Sep 5, 2018

Christie’s will auction Barney A. Ebsworth’s American art collection for an expected $300 million.

The collection of tourism industry mogul Barney A. Ebsworth, who died in April, will hit the auction block at Christie’s in single-owner day and evening sale in November. The auction house expects the 85 works coming to auction to bring in upward of $300 million. But first, a selection of the collection’s big ticket works will tour Christie’s showrooms, starting this week in Paris. The consignment of works from Ebsworth’s estate represents a major windfall for Christie’s, which is seeking to replicate its blockbuster results in the fall of 2017 (thanks in no small part to Salvator Mundi) and spring of this year (buoyed by the Peggy and David Rockefeller collection).
“Last season, Christie’s made the bold move of launching the $835 million Collection of Peggy and David Rockefeller in Asia, underscoring our investment and deep commitment to collectors in this growing region,” Christie’s Americas Chairman Marc Porter said in a statement. “This season, Christie’s Paris will host the debut of this stunning collection for the global collecting community, positioning it in the heart of Europe and paying homage to Barney A. Ebsworth’s lifelong love affair with the city that first introduced him to great art.”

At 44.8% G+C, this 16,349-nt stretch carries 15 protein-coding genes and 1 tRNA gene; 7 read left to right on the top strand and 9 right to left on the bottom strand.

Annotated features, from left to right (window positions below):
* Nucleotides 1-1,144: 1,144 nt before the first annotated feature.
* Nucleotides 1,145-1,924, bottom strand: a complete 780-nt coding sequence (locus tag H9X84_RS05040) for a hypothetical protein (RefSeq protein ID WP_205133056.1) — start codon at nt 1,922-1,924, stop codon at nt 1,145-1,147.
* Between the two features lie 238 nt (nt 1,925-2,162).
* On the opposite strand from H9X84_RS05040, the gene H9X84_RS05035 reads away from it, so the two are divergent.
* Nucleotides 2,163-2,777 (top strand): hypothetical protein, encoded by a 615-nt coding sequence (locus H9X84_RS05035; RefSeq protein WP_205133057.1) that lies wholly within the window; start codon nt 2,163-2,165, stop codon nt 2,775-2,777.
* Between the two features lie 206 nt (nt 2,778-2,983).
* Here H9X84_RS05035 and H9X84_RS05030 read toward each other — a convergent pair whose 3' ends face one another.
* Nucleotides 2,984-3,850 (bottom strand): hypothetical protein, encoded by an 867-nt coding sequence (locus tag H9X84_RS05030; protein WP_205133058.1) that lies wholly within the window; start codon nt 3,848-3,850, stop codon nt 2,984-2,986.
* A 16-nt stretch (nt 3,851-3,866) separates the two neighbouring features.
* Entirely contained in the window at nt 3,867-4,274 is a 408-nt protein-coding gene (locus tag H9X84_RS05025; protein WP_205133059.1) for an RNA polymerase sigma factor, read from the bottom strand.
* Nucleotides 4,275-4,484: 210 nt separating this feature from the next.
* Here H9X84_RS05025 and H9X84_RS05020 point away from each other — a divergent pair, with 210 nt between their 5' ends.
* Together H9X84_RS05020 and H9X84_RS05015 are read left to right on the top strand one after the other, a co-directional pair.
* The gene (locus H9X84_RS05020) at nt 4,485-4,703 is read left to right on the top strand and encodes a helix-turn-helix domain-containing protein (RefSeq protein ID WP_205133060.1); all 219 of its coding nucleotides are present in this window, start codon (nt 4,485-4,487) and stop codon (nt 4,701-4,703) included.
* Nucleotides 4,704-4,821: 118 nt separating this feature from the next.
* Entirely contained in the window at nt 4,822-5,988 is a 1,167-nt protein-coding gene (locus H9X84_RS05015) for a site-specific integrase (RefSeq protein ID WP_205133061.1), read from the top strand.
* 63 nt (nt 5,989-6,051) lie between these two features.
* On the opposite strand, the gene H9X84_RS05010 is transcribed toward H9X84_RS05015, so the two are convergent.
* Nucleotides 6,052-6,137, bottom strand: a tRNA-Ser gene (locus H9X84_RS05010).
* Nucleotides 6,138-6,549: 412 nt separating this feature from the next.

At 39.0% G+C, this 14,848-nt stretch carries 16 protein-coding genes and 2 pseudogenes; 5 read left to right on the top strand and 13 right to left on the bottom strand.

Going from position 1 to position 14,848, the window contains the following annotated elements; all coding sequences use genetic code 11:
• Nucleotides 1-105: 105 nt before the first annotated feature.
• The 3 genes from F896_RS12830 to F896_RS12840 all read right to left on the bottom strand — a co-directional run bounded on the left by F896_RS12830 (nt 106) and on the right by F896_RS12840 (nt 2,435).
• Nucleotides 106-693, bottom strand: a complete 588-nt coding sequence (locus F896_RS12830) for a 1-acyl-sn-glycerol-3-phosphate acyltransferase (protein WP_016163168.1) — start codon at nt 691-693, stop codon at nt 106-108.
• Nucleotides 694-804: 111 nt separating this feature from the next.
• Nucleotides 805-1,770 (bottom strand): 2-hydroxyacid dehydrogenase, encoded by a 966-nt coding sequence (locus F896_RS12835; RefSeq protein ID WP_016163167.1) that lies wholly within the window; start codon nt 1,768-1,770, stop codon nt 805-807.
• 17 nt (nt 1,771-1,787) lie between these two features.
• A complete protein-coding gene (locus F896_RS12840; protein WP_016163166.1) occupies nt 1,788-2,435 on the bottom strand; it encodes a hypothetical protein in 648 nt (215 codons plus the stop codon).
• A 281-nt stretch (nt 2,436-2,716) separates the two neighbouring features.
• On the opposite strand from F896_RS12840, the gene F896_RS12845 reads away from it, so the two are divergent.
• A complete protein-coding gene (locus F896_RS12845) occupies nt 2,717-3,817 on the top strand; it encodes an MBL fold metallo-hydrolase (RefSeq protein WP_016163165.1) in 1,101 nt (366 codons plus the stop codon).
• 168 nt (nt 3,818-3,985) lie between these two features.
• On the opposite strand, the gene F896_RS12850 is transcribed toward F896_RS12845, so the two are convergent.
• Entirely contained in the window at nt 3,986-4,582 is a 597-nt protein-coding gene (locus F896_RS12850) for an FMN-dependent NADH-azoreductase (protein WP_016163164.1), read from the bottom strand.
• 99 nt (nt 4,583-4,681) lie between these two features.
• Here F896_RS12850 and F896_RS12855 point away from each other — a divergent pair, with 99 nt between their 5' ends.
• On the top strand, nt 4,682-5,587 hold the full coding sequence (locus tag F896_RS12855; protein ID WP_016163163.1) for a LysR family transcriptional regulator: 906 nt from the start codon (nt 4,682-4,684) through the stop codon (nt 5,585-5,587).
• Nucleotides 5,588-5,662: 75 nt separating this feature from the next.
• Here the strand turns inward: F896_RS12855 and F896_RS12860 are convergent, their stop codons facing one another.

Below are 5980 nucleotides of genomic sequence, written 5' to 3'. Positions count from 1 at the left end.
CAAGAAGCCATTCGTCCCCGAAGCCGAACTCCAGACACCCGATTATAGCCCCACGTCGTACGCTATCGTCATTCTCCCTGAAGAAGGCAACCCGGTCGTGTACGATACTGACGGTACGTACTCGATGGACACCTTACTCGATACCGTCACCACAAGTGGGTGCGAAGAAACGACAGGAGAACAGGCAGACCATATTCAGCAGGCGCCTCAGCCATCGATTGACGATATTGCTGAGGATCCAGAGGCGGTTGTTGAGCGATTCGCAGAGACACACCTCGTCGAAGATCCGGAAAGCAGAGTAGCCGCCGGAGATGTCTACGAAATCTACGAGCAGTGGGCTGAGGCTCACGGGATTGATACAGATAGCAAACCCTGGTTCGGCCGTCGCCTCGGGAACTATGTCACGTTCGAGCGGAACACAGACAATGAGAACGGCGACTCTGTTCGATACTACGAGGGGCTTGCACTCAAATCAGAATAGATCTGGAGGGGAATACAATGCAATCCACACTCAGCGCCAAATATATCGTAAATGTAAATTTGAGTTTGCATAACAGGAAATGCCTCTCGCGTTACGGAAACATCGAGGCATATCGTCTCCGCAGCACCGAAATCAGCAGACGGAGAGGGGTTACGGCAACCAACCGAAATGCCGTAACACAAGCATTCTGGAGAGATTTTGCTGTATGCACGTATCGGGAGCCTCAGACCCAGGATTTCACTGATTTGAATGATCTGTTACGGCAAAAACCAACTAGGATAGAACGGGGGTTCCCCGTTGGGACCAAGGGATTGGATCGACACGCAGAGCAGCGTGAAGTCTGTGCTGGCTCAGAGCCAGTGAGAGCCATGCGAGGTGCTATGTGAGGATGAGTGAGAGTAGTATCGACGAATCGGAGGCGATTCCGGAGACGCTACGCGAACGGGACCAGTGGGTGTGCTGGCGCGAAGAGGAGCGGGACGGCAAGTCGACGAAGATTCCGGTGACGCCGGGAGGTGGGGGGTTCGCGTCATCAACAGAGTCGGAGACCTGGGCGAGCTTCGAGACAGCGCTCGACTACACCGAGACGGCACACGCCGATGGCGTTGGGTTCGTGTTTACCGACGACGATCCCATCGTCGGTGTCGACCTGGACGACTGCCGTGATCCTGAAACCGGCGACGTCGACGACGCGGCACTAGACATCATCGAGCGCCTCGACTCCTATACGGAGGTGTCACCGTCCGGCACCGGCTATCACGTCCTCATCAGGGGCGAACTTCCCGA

The estate’s top lot is expected to be Edward Hopper’s Chop Suey (1929), which has a pre-sale estimate of around $70 million, while Willem de Kooning’s Woman as Landscape (1954–55) and Jackson Pollock’s Composition with Red Strokes (1950) are expected to sell in the region of $60 million and $50 million, respectively. The rest of the works from the estate are a who’s-who of post-war American art, including a Joan Mitchell painting estimated to bring in $14 million to $16 million; a Jasper Johns valued at between $20 million and $30 million; a Franz Kline estimated at $5 million to $7 million; two pieces by Georgia O’Keeffe, who was a close friend of Ebsworth’s; and works by Stuart Davis, Charles Sheeler, Marsden Hartley, among others.